We have two different government systems. So we have the St Ridge's Mohawk tribe, that is the state side, and then we have Mohawk Council of Quane, that's the Canadian side. And so they have their chiefs, there's the chiefs within the Canadian portion, and then there's the Chiefs within the American portion as well. And that's how we're able to work with both governments.
Jessica Denson, Host (04:39):
And so one side really had better access than the other side a lot sooner. Was that hard to see that part of your community was being left out of this?
Claudia Tarbell, Calix (04:49):
It's very hard because when you recognize your community as one community, it's very hard to not do anything about it really, because it's like your cousin that lives just down the street. It's not like a huge border where you got to go through border crossings. There's a road within Quane that's called Border Road, and half of it's on the state side and the other part's on the Canadian side. So the houses on the state side have fiber to the home and the ones on the Canadian side, and it's just across the road. So how do you tell your cousin or your aunt or somebody that, sorry, we can't just run fiber across to connect you because there's certain regulations
Jessica Denson, Host (05:39):
And how do you deal with that when it comes to schools and healthcare and all those, that has to be really challenging the school. Are there two schools that sit on the two different sides or,
Claudia Tarbell, Calix (05:50):
Yeah, there's three different schools actually. There's the St Ridge's Mohawk School, which is on the American side, and there's three different elementary schools within each district on the Canadian side.
Jessica Denson, Host (06:02):
Wow. It has to be a challenge, but I want to get back to, we'll explore some of that, but Mona's sitting here and I want to talk with her as well. And Mona, could you give our audience a little bit of background on your role and a little bit about your tribe? I know I don't want to make any assumptions. All Native American tribes are not the same. Yeah.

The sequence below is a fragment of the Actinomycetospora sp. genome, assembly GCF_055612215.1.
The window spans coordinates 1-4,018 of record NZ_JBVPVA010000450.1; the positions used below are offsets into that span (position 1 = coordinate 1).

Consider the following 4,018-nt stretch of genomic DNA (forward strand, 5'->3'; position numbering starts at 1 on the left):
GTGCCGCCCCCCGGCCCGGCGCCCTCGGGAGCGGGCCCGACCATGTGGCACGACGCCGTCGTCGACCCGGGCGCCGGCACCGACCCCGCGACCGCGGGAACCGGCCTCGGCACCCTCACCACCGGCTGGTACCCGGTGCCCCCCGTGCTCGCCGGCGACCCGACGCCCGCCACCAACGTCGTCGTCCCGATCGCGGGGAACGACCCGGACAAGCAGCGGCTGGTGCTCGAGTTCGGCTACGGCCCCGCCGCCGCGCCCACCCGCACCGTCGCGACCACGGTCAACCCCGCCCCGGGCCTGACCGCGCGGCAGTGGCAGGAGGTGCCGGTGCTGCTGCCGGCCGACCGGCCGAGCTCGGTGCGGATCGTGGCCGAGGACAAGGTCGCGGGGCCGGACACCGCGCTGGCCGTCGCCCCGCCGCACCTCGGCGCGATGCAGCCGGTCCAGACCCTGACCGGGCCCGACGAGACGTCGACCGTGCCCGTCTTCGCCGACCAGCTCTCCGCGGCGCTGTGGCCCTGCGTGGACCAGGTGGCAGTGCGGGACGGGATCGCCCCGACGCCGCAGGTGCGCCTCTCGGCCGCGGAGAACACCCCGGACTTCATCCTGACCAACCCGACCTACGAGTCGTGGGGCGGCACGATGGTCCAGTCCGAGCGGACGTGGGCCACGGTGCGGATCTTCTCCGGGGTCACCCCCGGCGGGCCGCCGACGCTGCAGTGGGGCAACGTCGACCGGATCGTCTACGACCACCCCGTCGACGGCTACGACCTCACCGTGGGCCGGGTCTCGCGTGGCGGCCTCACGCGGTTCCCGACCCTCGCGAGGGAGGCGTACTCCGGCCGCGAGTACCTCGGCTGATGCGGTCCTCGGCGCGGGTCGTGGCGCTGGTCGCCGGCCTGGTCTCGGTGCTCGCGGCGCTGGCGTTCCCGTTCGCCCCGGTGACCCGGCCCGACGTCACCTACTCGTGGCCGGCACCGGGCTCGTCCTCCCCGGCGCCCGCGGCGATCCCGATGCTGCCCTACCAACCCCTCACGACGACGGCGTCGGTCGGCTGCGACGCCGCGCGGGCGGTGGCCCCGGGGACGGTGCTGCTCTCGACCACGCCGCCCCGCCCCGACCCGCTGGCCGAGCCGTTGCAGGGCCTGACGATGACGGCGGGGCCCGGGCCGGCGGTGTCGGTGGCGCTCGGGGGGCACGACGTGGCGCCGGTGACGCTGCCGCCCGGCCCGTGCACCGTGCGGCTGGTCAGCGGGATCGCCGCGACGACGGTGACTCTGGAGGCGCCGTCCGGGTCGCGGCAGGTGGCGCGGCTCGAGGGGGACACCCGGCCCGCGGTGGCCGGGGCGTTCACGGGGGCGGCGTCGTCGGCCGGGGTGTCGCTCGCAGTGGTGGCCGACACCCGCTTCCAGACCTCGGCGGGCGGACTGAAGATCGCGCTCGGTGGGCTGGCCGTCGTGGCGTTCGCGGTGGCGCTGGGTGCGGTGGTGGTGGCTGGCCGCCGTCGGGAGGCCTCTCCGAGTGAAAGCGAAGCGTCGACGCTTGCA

Mona Thompson, Cheyenne River Sioux Tribe Telephone (06:27):
Yes, that's correct. So I am an enrolled member of the Cheyenne River Sioux Tribe, and I began my career at the tribally owned telephone company in 1996. At that time, it was dial up internet. So I like to always talk about the history of our company, but our company, tribal Council, saw a need for our tribe to provide communication services to their tribal members back in 1958 and for purchase the local telephone company for a hundred thousand dollars, which in 1958 was That's
Jessica Denson, Host (07:05):
A lot of money.
Mona Thompson, Cheyenne River Sioux Tribe Telephone (07:05):
A lot of money. So I had just the aerial phone lines. We had the operator that plugged in the connection. It was an eight party line up until the early 1970s, at which time we became the first tribal owned company to borrow from. The Rural Electrification Association was about $1.2 million. And we put copper. We buried copper in the ground to our service area at that time because we were borrowing from the federal government to upgrade our services. We established an ordinance in 1974 just for that legal component. And so we had buried copper. We served five exchanges on most of our tribal lands in Dewey and Zebo County and North Central, South Dakota. And fast forward to the dial up internet age of 19 95, 19 96, it was limited. Obviously, it was slow as molasses. You could get up and wash a load of clothes and come back and your page was still downloading.
So as time moved forward from the 1970s when we had that buried copper, we also, then we progressed to D S L service, which was limited to three miles outside of our five central offices. So it was very limited for people that could get the D S L. So then we went into 2008, and at that time, JD Williams was our general manager, and him and our board of directors made a decision to borrow money from r u s to upgrade our facilities from copper to fiber optics. So in 2010, we were awarded $37.8 million from r u s in the form of a loan to upgrade to fiber optics. So we, from 2010 to 2016 had a fiber to the home construction project for our study area boundary and not knowing, not having a crystal ball. We didn't know we'd enter an era of a pandemic that would turn the world upside down, but we had the ability then to provide quality broadband services to those homes and businesses that had fiber. So here we are today.